When it comes to hiring hot young car designers, Detroit’s automakers face tough competition from an unlikely but glamorous source: Hollywood.
Ralph Gilles, head of design for Chrysler Group, told an audience in Detroit this morning that both moviemakers and carmakers use the same powerful software to digitally design their products.
“Digital surfacers” -- designers who use computers to create and virtually test new vehicles and components before they exist in the physical world -- are the fastest growing segment of automaker design teams, Gilles said.
“Those are the virtual builders,” Gilles told several hundred people at the Detroit Regional Chamber 2014 MICHAuto Summit this morning.
“There is a whole pool of people that does nothing but digital surfacing,” Gilles said. “That job did not exist six or seven years ago.”
Gilles said digital surfacers are used extensively by filmmakers to digitally create sequences that would otherwise be impossible to film, such as those in big-budget science fiction film series such as Transformers and Star Wars.
“It’s exciting. It’s glamorous. I don’t know what the career path is in those companies long term, but initially, as a young designer, they get tempted away by that,” Gilles explained.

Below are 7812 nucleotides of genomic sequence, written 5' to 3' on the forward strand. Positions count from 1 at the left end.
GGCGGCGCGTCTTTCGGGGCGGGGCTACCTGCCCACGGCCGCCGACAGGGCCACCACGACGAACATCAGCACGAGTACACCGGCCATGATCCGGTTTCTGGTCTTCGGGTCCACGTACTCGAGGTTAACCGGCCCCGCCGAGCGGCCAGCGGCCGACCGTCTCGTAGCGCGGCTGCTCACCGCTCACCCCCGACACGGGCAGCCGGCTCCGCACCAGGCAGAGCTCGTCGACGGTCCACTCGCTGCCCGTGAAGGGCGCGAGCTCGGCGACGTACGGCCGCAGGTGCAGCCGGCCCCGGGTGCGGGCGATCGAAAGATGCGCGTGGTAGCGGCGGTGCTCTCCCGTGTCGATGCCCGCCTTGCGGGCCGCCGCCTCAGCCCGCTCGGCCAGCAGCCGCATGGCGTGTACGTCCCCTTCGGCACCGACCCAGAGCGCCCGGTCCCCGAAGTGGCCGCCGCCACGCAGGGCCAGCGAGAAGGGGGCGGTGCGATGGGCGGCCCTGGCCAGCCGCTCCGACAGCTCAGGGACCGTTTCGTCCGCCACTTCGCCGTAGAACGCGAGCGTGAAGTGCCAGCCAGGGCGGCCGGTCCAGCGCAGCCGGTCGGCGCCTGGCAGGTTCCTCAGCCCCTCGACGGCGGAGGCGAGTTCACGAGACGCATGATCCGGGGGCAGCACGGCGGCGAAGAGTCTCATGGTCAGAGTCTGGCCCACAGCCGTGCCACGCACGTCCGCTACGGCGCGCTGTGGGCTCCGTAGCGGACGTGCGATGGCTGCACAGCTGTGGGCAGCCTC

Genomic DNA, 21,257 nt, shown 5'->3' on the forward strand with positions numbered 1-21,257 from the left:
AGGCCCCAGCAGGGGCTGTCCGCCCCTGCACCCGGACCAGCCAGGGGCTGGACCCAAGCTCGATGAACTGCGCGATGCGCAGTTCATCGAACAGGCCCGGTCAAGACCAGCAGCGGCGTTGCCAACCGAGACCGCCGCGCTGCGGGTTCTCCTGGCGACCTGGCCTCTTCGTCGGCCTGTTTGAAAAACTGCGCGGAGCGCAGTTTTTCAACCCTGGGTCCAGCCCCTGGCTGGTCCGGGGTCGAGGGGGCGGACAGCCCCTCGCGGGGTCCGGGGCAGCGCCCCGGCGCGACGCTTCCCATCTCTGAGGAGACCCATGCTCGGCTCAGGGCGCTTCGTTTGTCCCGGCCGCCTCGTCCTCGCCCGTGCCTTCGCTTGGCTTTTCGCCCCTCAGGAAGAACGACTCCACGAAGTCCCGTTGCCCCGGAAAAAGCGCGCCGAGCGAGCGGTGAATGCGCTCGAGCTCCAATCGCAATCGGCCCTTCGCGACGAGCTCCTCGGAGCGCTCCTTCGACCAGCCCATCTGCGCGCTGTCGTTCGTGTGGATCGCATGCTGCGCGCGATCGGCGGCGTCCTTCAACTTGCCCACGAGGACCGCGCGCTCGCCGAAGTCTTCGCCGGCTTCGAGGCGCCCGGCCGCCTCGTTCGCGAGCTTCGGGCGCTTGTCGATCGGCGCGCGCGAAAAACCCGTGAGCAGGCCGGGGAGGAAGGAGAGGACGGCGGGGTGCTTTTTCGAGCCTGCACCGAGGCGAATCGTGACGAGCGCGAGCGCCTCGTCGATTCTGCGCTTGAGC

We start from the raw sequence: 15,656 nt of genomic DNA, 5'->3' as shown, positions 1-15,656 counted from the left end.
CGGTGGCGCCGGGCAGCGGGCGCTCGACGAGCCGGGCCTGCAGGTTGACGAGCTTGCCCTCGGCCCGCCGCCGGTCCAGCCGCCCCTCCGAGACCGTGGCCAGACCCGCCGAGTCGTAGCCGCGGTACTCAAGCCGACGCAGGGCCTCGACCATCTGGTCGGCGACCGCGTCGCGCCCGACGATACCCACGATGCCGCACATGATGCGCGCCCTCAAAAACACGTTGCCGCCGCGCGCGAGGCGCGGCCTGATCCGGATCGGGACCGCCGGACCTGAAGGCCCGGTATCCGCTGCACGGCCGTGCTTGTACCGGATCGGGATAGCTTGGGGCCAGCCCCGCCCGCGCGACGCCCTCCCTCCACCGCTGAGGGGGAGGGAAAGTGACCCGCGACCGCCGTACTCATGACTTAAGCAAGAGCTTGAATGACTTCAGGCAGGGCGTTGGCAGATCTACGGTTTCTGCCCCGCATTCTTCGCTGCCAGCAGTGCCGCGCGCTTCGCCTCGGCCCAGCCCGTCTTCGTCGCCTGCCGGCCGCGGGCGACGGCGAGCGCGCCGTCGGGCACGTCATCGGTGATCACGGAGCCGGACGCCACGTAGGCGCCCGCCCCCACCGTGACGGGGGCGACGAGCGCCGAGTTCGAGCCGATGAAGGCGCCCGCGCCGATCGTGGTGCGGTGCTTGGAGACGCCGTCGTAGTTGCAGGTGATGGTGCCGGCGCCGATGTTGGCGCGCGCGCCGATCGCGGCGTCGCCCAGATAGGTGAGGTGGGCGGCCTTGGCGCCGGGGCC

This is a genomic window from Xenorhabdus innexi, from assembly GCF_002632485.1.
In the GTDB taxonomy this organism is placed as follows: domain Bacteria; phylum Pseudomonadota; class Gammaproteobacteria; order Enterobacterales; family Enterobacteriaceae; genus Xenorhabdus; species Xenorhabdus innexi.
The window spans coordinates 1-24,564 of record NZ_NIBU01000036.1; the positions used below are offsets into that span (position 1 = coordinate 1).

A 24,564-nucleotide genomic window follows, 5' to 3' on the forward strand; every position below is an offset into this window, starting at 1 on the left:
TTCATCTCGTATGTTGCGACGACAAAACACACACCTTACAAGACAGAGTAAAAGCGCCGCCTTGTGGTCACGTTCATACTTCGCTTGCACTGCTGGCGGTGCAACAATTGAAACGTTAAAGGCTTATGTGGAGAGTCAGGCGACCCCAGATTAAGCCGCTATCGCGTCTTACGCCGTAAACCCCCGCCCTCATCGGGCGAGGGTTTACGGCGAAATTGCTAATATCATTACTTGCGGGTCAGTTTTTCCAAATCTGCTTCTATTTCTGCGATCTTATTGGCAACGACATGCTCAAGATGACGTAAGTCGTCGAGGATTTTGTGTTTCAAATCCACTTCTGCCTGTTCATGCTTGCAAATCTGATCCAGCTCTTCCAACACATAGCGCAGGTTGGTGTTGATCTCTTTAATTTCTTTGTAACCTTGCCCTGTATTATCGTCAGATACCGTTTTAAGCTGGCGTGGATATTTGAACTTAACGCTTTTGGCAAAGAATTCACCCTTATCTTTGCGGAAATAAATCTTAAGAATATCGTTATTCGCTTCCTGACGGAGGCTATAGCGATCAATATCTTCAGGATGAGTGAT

Such glamour makes attracting top creative talent to work on relatively mundane things such as midsize sedans more difficult, but not impossible, Gilles said.
“Some of them are car people from birth, and they can’t stop it. Even though they work in other industries, they have this nagging attraction to the auto industry and to do cars,” Gilles said.
The biggest thing the auto industry has going for it over film and animation is reality, Gilles explained.
“We’re converting [their designs] to reality. The cars we do, even though they start out [digitally], end up real,” Gilles said.
He pointed to the recently released Chrysler 200 as a car that was “100 percent” designed and tested on a computer before it was created physically.
The Chrysler design head said Hollywood and Detroit also compete for design students in another specialized -- if much older -- field: clay model makers.
Gilles said Chrysler still employs traditional clay model sculptors in its development process but is finding it difficult to locate designers with experience. The film industry also still uses clay model makers extensively, increasing demand for skills that are in short supply.
“There are only 50 clay modelers that work at Chrysler, and, I hate to say it, but it’s really a dying breed,” Gilles said. “That’s an unspoken beautiful career that’s here. It’s a very difficult skill set to develop.”